Drug joint venture plans new vaccine
CHACHOENGSAO : A joint venture between Thailand's Government Pharmaceutical Organization (GPO) and France's Sanofi Pasteur is embarking upon a 700-million-baht upgrade to its vaccine production facility here.
An employee of GPO-MBP works on a vaccine at the company’s facility in Chachoengsao province. The joint venture plans to spend 700 million baht to develop a new vaccine for diphtheria, tetanus, acellular pertussis and hepatitis B.
The expansion at Government Pharmaceutical Organization-Merieux Biological Products Co (GPO-MBP), to begin this year, will take eight years and result in a new combination vaccine with fewer side effects.
GPO-MBP is a joint venture between the GPO and Sanofi Pasteur, the vaccine division of the French healthcare company Sanofi, with dual 49% ownership and the other 2% owned by the Crown Property Bureau.
Opened in 2002, the GPO-MBP facility is located on 24,000 square metres in Chachoengsao province, with 6,000 sq m dedicated to manufacturing.
It produces vaccines for hepatitis B, rabies, measles, polio, flu and Japanese encephalitis, employing 124 people, with 35 scientists, pharmacists or engineers.
Somchai Srichainak, the GPO's deputy managing director for finance, said the new DTacP-HepB vaccine will immunise against diphtheria, tetanus, acellular pertussis and hepatitis B in a single shot.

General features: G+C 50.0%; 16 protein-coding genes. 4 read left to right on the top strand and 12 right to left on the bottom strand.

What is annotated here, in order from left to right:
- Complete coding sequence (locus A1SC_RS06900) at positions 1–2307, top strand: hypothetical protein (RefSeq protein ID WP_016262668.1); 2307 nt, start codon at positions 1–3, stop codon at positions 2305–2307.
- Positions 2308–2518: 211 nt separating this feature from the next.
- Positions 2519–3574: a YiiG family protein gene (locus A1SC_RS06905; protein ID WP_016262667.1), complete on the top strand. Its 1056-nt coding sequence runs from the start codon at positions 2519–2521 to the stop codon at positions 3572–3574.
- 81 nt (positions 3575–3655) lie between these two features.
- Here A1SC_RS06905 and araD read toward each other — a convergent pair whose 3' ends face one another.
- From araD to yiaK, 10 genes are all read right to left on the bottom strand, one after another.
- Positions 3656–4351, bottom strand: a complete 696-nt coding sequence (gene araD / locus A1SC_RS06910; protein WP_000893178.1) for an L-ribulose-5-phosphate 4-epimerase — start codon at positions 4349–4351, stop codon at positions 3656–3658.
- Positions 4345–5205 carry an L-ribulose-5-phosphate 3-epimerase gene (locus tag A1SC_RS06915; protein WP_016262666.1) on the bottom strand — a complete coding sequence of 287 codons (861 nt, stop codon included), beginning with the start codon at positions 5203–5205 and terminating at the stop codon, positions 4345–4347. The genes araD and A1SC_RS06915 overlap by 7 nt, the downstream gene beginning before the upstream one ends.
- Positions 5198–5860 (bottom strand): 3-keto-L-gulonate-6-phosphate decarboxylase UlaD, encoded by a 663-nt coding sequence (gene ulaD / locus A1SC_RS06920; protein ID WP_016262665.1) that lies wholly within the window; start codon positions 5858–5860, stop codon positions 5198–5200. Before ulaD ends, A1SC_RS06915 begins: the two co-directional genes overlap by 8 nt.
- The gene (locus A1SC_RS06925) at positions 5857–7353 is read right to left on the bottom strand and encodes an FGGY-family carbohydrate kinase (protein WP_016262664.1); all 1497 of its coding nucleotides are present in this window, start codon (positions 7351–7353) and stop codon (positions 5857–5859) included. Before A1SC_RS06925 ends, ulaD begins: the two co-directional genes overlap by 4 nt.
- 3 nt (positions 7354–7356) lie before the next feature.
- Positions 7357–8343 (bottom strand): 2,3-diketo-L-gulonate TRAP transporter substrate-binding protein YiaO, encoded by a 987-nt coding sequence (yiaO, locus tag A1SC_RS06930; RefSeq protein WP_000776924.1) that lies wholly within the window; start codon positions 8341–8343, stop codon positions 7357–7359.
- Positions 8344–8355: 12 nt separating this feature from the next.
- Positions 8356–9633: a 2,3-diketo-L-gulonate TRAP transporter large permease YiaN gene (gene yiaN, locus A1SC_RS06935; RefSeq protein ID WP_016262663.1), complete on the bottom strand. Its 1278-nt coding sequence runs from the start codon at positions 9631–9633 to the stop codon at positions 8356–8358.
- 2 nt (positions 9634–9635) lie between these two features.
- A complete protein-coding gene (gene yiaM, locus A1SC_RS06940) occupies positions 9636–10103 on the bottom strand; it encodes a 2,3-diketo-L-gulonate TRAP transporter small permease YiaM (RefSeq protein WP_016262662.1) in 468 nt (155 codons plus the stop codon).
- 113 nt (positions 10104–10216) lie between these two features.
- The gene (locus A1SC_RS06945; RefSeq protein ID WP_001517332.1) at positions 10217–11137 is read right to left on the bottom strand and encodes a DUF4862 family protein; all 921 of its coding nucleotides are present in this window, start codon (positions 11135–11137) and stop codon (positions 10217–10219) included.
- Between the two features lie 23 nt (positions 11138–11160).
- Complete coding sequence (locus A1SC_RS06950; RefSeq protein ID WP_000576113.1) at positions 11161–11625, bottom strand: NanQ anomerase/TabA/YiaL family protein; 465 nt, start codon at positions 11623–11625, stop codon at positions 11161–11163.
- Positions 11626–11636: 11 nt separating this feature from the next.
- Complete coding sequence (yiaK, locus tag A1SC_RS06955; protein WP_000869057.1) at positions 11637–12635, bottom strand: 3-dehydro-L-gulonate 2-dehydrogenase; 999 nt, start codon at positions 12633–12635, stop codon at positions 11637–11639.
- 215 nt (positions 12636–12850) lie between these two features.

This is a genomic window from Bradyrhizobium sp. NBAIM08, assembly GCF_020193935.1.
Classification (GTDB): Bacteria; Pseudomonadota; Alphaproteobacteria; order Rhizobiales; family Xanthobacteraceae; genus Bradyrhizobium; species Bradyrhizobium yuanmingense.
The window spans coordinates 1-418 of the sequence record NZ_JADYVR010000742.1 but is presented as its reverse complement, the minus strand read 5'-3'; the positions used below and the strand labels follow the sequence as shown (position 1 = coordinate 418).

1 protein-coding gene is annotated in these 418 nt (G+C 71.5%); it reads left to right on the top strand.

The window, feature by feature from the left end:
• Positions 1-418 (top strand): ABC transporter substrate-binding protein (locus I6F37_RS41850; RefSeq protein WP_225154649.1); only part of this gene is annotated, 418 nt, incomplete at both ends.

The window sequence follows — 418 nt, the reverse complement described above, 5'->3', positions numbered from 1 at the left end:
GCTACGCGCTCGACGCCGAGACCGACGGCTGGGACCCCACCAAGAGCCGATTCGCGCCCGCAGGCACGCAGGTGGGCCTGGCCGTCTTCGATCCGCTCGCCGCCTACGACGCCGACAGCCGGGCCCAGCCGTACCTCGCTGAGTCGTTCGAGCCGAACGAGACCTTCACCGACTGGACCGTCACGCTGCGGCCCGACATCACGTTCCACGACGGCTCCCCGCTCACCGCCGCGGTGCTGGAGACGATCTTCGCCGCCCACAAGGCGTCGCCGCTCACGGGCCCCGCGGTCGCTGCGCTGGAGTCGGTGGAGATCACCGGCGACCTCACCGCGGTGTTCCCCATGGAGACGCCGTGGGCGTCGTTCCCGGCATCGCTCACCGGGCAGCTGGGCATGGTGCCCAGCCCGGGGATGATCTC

Once completed, the manufacturing technology and intellectual property rights will be transferred to GPO-MBP.
"The investment will help GPO-MBP to increase its production capability, allowing it to move from a buyer to a producer of vaccine," said Mr Somchai.
"This knowledge could be used to develop more advanced drugs for cancer treatment and other diseases."
The compound is also the only local vaccine production facility to obtain World Health Organization pre-qualification and the Australian Therapeutic Goods Administration's Good Manufacturing Practice certification.
A recent success for GMO-MBP was it becoming a country of origin for Sanofi's new Japanese encephalitis vaccine marketed under the name Imojev. Launched last December, it is approved for use in Thailand and Australia.
GPO-MBP has a production capacity of 20 million doses per year, depending on the type of vaccine.
"The facility is more than capable of meeting domestic demand for vaccines," said Boonrak Thawornrungroaj, GPO-MBP's director of industrial affairs.
GPO-MBP expects to revenue of 800 million baht this year, with 5% put back into R&D. Some 95% of all vaccines produced by GPO-MBP are used locally.